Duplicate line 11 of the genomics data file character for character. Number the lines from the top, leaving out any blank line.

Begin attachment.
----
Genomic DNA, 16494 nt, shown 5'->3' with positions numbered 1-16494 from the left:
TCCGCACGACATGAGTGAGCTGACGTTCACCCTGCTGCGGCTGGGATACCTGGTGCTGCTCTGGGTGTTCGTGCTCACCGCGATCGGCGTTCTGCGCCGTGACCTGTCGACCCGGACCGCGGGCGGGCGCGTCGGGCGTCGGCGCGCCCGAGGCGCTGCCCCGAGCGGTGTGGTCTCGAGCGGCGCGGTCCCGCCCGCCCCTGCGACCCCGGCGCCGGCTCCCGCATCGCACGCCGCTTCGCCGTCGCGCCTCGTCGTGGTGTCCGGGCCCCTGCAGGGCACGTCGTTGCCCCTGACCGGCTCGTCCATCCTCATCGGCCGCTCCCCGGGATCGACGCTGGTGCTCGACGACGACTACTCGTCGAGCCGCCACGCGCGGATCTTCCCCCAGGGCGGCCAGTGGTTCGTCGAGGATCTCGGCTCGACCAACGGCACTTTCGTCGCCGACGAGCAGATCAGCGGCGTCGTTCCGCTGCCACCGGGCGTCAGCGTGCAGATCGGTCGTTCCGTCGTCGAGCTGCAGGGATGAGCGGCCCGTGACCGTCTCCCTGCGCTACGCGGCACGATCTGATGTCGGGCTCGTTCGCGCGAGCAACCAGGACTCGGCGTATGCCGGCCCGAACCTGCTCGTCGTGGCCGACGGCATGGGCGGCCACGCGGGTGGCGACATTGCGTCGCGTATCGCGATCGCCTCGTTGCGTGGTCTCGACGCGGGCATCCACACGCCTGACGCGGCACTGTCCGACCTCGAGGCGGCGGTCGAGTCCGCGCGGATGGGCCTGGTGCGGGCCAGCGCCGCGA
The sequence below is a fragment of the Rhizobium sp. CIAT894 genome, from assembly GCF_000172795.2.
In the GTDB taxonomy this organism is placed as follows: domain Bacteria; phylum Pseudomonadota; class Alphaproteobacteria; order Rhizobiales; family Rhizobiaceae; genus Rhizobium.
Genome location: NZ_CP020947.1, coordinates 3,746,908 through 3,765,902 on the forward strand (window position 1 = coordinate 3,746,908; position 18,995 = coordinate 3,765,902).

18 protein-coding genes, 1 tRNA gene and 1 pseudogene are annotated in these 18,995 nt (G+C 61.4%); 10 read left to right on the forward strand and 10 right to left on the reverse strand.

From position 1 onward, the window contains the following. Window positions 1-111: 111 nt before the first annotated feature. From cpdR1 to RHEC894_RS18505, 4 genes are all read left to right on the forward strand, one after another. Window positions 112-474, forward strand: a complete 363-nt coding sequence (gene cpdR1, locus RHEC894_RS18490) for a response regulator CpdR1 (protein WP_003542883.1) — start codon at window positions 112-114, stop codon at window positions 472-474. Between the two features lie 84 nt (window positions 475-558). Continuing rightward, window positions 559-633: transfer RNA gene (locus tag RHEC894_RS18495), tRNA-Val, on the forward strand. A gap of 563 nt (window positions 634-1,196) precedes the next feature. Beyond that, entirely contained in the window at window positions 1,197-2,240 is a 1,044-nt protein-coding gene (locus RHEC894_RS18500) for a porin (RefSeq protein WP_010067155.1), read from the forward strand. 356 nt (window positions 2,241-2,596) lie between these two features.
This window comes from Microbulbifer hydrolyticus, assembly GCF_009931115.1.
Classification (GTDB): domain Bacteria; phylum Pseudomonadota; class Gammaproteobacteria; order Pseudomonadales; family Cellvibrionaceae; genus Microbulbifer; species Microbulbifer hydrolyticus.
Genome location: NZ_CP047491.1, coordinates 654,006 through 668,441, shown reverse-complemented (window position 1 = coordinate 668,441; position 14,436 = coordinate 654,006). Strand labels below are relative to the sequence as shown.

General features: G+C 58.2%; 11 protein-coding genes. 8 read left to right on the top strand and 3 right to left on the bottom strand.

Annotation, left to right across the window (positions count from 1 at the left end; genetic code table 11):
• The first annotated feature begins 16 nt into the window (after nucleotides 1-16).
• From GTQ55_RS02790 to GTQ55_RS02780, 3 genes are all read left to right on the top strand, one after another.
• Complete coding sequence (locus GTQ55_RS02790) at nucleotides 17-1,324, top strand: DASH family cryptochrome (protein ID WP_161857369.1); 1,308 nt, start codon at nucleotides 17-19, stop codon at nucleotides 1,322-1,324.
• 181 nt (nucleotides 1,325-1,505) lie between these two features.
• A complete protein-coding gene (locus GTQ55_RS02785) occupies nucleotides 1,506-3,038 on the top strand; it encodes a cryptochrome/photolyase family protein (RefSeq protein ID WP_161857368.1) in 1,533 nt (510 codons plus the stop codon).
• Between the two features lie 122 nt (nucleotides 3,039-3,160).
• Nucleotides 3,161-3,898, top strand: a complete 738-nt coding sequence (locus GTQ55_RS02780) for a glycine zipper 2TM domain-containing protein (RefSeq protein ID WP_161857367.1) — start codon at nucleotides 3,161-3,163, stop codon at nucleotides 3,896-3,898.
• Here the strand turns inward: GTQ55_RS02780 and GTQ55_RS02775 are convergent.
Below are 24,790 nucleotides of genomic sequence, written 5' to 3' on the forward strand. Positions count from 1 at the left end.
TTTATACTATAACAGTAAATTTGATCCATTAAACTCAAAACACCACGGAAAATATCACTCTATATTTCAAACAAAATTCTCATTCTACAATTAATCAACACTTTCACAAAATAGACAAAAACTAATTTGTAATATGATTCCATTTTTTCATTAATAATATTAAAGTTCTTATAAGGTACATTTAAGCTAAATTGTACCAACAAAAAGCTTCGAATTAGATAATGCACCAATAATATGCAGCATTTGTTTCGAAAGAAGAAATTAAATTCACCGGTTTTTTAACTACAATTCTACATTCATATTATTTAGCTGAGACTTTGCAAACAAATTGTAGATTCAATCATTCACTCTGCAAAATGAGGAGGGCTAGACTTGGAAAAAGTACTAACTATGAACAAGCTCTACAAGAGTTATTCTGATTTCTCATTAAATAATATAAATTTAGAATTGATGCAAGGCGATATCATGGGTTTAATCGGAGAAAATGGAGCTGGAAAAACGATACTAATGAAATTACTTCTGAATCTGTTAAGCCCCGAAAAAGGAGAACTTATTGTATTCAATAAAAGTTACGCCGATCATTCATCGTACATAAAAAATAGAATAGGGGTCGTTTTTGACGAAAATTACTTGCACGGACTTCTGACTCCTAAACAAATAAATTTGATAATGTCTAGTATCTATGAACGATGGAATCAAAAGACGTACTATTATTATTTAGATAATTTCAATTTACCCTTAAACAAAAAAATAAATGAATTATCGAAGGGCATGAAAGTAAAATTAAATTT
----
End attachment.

General features: G+C 58.2%; 11 protein-coding genes. 8 read left to right on the top strand and 3 right to left on the bottom strand.